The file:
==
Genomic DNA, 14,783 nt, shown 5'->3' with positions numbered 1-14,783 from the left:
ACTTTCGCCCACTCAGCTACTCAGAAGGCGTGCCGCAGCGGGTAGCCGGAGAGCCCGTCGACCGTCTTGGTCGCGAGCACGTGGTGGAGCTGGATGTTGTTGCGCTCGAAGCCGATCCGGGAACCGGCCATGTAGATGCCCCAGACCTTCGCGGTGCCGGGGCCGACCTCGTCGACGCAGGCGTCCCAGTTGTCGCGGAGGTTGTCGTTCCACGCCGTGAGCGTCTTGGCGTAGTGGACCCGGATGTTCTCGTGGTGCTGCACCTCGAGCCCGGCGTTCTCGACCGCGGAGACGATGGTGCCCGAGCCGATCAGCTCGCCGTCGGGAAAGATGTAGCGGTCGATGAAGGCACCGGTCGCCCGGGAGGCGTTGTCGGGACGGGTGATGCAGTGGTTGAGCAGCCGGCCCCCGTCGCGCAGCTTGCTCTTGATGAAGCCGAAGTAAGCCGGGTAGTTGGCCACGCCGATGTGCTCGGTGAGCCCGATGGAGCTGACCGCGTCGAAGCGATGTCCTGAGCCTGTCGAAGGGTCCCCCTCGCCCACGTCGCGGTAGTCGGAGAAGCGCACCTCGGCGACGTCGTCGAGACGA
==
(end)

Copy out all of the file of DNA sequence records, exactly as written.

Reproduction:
Genomic DNA, 14,783 nt, shown 5'->3' with positions numbered 1-14,783 from the left:
ACTTTCGCCCACTCAGCTACTCAGAAGGCGTGCCGCAGCGGGTAGCCGGAGAGCCCGTCGACCGTCTTGGTCGCGAGCACGTGGTGGAGCTGGATGTTGTTGCGCTCGAAGCCGATCCGGGAACCGGCCATGTAGATGCCCCAGACCTTCGCGGTGCCGGGGCCGACCTCGTCGACGCAGGCGTCCCAGTTGTCGCGGAGGTTGTCGTTCCACGCCGTGAGCGTCTTGGCGTAGTGGACCCGGATGTTCTCGTGGTGCTGCACCTCGAGCCCGGCGTTCTCGACCGCGGAGACGATGGTGCCCGAGCCGATCAGCTCGCCGTCGGGAAAGATGTAGCGGTCGATGAAGGCACCGGTCGCCCGGGAGGCGTTGTCGGGACGGGTGATGCAGTGGTTGAGCAGCCGGCCCCCGTCGCGCAGCTTGCTCTTGATGAAGCCGAAGTAAGCCGGGTAGTTGGCCACGCCGATGTGCTCGGTGAGCCCGATGGAGCTGACCGCGTCGAAGCGATGTCCTGAGCCTGTCGAAGGGTCCCCCTCGCCCACGTCGCGGTAGTCGGAGAAGCGCACCTCGGCGACGTCGTCGAGACGA